Date of Award


Document Type


Degree Name



Social Work

First Advisor

Walter LaMendola, Ph.D.


Borderline personality disorder, Social presence, Technology mediated therapy, Therapeutic alliance


This research explores whether access to technology mediated resources that expand social presence opportunities during mental health treatment play a role in what therapists report as difficult therapeutic alliance demands. Borderline Personality Disorder (BPD) is a serious mental health problem, characterized by unstable relationships, anger outbursts and impulsive behaviors. People with BPD tend to be high service users and have difficulty remaining in the treatment setting long enough to benefit from treatment services. Treatment studies have found that the therapeutic alliance is a significant contributing factor to successful outcomes; however, the relational and behavioral difficulties inherent among those diagnosed with BPD can make the development and maintenance of a strong therapeutic relationship difficult. As a result, those with BPD are often stigmatized and denied care. To help ensure appropriate access to care and treatment success for this population, those providing treatment for people with BPD need specific tools and techniques for building and managing the therapeutic relationship. One possibility that is gaining popularity in mental health treatments is the use of information and communication technologies as a part of treatment services. However, little is currently known about how the therapeutic alliance is built and maintained through technology mediated communications. To understand the role technology plays in the therapeutic alliance, specifically when there are high demands on the relationship, this research explored how therapists treating persons diagnosed with a borderline personality disorder might use web-based Internet resources specifically targeted for adjunctive use in therapy. In this study, supportive, Internet based treatment resources for a specific form of evidence based BPD treatment, Dialectic Behavioral Therapy (DBT), were incorporated into a DBT Website and presented in various technology based formats, e.g. video, text, or animations, to intentionally vary and expand the opportunities for social presence between the client and therapist.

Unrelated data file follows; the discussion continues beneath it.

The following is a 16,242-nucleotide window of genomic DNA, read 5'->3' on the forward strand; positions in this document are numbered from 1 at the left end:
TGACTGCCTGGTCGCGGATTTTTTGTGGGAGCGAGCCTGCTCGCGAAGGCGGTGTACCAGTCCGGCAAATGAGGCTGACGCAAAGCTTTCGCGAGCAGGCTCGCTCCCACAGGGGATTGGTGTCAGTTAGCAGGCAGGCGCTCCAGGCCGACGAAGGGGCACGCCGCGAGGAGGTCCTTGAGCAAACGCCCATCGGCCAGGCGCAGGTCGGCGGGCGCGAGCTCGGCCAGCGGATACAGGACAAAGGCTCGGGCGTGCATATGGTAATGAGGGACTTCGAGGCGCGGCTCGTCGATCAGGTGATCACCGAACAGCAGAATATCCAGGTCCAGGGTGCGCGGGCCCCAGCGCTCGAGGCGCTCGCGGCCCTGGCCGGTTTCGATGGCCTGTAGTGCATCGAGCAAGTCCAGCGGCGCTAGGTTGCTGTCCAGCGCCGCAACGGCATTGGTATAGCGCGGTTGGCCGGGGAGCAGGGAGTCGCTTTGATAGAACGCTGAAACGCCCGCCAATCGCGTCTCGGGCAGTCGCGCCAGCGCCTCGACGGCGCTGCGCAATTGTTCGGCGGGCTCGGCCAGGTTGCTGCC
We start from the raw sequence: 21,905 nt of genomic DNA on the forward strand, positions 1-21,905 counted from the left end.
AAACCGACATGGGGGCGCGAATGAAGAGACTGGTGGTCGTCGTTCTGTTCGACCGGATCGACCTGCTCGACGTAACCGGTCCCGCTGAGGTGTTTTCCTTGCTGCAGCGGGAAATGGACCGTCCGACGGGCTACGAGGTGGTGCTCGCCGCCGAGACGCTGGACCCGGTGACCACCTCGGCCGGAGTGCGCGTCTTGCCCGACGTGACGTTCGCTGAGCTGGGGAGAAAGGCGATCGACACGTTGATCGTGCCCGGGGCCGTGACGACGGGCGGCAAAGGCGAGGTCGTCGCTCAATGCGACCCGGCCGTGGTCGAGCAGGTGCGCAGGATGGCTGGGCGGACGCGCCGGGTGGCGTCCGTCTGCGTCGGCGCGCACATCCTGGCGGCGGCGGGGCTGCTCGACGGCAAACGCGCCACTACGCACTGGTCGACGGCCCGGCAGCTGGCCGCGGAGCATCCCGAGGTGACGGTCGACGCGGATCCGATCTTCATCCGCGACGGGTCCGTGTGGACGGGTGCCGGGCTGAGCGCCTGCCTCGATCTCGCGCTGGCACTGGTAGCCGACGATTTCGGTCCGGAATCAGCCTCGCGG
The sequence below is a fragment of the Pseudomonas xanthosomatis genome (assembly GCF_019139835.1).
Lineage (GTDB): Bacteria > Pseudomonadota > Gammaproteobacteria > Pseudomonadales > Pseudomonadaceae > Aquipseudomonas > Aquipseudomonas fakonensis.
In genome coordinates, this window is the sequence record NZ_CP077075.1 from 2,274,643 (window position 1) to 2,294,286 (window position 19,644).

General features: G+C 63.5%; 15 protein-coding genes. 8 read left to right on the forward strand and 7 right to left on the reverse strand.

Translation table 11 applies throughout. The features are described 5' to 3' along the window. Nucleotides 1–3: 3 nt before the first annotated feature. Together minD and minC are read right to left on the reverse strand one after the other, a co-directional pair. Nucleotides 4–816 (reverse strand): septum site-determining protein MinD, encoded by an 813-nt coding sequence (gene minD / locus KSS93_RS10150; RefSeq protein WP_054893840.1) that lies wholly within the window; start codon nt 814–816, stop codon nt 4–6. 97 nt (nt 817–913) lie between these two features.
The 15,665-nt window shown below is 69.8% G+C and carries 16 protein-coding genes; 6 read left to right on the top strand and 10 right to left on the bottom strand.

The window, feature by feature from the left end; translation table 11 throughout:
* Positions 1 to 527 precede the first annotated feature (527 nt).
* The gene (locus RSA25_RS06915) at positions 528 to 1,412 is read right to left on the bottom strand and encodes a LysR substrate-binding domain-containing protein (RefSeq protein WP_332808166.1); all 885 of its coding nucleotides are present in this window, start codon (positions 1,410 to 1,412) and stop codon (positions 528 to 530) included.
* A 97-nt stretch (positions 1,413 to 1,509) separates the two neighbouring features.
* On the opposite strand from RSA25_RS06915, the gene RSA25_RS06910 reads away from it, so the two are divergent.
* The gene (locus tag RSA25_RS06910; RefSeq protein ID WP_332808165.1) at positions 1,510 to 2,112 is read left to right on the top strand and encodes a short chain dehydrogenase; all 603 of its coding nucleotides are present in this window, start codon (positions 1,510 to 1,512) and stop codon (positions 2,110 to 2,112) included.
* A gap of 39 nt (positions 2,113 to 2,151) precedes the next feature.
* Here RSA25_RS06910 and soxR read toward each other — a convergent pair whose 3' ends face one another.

A concurrent, mixed methods design was used to deepen understanding of what role social presence and web-based resources play in the therapeutic relationship. The study used a parallel process in which therapeutic alliance, therapist burnout and client outcomes were measured before and after the implementation of the DBT website, using validated measurement tools. At the same time, therapist and client reports were gathered through qualitative techniques during and after the experimental period.

Results indicate that when different opportunities for social presence were available, therapists increased their communication with clients and did not rely solely on face to face encounters as the basis for maintaining the therapeutic alliance. Opportunities for social presence were reported as positive influences on the therapeutic alliance in the areas of client learning and provision of therapeutic support. In addition, therapists reported a reduction in burnout by having additional therapeutic support options available. The study also found that variations in social presence had a positive impact on client outcomes, as indicated by decrease in symptoms. In addition, there was also a statistically significant difference in the impulse control scale during the intervention period that was not present in the non-intervention group.

Implications from this study indicate that variations in social presence and the range of therapeutic tools available for managing therapeutic relationships may result in an improved therapeutic alliance, improved client outcomes and reduced therapist burnout. The exploratory design of this study had several limitations, primarily related to limited ability to link website use directly to client and therapist outcomes. Despite these limitations, this study begins to create a foundation for use of increased opportunities for social presence as a potential support for the treatment alliance.


Received from ProQuest

Rights holder

Amy Lopez

File size

260 p.

File format





Social work

Included in

Social Work Commons